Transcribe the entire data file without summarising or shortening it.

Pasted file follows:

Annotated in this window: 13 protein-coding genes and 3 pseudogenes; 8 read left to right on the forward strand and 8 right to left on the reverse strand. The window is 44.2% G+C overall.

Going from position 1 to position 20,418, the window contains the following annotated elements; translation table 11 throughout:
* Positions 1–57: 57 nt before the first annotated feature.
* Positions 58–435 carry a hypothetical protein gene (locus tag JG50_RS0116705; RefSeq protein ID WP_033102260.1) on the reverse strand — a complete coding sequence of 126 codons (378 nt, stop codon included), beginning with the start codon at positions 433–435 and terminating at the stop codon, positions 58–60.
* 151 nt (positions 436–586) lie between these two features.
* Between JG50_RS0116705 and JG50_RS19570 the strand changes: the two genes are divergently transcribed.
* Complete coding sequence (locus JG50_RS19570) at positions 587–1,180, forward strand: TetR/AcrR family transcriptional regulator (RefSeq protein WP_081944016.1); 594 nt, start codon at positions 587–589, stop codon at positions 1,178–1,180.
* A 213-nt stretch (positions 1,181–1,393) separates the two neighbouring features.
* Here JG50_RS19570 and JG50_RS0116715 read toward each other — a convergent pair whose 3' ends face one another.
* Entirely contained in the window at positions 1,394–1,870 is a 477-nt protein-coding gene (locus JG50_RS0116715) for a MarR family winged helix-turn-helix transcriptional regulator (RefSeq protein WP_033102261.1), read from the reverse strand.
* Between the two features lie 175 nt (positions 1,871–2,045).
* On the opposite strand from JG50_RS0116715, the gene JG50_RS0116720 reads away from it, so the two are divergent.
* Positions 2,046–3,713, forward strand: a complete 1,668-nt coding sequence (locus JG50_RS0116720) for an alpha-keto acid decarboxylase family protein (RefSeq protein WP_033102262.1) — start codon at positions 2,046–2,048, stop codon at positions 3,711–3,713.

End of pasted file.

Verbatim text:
Annotated in this window: 13 protein-coding genes and 3 pseudogenes; 8 read left to right on the forward strand and 8 right to left on the reverse strand. The window is 44.2% G+C overall.

Going from position 1 to position 20,418, the window contains the following annotated elements; translation table 11 throughout:
* Positions 1–57: 57 nt before the first annotated feature.
* Positions 58–435 carry a hypothetical protein gene (locus tag JG50_RS0116705; RefSeq protein ID WP_033102260.1) on the reverse strand — a complete coding sequence of 126 codons (378 nt, stop codon included), beginning with the start codon at positions 433–435 and terminating at the stop codon, positions 58–60.
* 151 nt (positions 436–586) lie between these two features.
* Between JG50_RS0116705 and JG50_RS19570 the strand changes: the two genes are divergently transcribed.
* Complete coding sequence (locus JG50_RS19570) at positions 587–1,180, forward strand: TetR/AcrR family transcriptional regulator (RefSeq protein WP_081944016.1); 594 nt, start codon at positions 587–589, stop codon at positions 1,178–1,180.
* A 213-nt stretch (positions 1,181–1,393) separates the two neighbouring features.
* Here JG50_RS19570 and JG50_RS0116715 read toward each other — a convergent pair whose 3' ends face one another.
* Entirely contained in the window at positions 1,394–1,870 is a 477-nt protein-coding gene (locus JG50_RS0116715) for a MarR family winged helix-turn-helix transcriptional regulator (RefSeq protein WP_033102261.1), read from the reverse strand.
* Between the two features lie 175 nt (positions 1,871–2,045).
* On the opposite strand from JG50_RS0116715, the gene JG50_RS0116720 reads away from it, so the two are divergent.
* Positions 2,046–3,713, forward strand: a complete 1,668-nt coding sequence (locus JG50_RS0116720) for an alpha-keto acid decarboxylase family protein (RefSeq protein WP_033102262.1) — start codon at positions 2,046–2,048, stop codon at positions 3,711–3,713.